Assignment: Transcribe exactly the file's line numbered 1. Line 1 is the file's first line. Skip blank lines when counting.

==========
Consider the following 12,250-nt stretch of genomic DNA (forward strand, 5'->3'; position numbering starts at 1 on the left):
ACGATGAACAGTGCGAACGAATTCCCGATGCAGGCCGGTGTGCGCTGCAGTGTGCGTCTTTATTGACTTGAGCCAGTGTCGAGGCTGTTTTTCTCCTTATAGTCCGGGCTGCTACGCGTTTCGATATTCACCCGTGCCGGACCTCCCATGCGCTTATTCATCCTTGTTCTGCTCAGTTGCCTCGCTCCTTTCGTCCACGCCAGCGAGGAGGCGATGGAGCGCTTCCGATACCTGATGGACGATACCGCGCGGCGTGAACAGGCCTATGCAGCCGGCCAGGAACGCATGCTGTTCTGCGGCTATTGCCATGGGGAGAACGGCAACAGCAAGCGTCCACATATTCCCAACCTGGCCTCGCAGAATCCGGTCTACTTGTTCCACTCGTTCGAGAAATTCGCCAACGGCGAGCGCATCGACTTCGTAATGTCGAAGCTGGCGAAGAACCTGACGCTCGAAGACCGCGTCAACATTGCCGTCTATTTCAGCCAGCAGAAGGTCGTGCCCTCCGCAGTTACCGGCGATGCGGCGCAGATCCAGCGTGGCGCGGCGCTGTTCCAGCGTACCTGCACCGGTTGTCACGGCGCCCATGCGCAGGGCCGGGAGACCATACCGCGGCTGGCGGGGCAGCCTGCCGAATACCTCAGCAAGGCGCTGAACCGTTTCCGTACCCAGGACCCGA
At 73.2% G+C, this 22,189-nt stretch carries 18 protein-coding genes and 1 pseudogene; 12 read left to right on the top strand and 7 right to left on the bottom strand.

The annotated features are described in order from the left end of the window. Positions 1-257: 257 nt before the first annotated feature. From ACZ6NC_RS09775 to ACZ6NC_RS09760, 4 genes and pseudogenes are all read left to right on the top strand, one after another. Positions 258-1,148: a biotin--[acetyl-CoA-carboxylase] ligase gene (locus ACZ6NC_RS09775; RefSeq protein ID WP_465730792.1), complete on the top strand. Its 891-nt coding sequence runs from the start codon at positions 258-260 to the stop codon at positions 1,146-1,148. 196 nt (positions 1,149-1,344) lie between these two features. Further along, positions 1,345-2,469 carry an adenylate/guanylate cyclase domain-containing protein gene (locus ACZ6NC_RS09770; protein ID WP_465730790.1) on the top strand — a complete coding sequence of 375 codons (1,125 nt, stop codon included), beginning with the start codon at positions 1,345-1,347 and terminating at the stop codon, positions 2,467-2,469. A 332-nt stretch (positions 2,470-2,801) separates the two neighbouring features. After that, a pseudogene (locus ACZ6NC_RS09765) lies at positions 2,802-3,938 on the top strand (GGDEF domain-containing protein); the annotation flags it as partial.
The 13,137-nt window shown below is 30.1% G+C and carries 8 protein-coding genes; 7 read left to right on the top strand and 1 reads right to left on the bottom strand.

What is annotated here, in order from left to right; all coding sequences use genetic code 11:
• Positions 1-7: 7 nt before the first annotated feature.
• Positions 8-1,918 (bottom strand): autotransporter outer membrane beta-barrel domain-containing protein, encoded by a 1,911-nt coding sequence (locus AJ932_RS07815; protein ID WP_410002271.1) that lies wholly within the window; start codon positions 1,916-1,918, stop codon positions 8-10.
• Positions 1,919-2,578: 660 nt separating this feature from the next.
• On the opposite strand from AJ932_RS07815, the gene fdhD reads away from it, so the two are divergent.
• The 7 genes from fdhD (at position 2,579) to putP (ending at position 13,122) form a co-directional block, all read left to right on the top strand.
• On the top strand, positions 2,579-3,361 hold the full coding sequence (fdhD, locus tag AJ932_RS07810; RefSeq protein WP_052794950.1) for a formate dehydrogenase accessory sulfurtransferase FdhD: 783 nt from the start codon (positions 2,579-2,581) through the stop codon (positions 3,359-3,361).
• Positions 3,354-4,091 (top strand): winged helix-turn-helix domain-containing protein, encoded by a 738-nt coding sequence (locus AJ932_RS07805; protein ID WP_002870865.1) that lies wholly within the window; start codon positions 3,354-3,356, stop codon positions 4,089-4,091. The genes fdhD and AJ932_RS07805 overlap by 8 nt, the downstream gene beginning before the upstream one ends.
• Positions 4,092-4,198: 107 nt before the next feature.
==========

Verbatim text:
Consider the following 12,250-nt stretch of genomic DNA (forward strand, 5'->3'; position numbering starts at 1 on the left):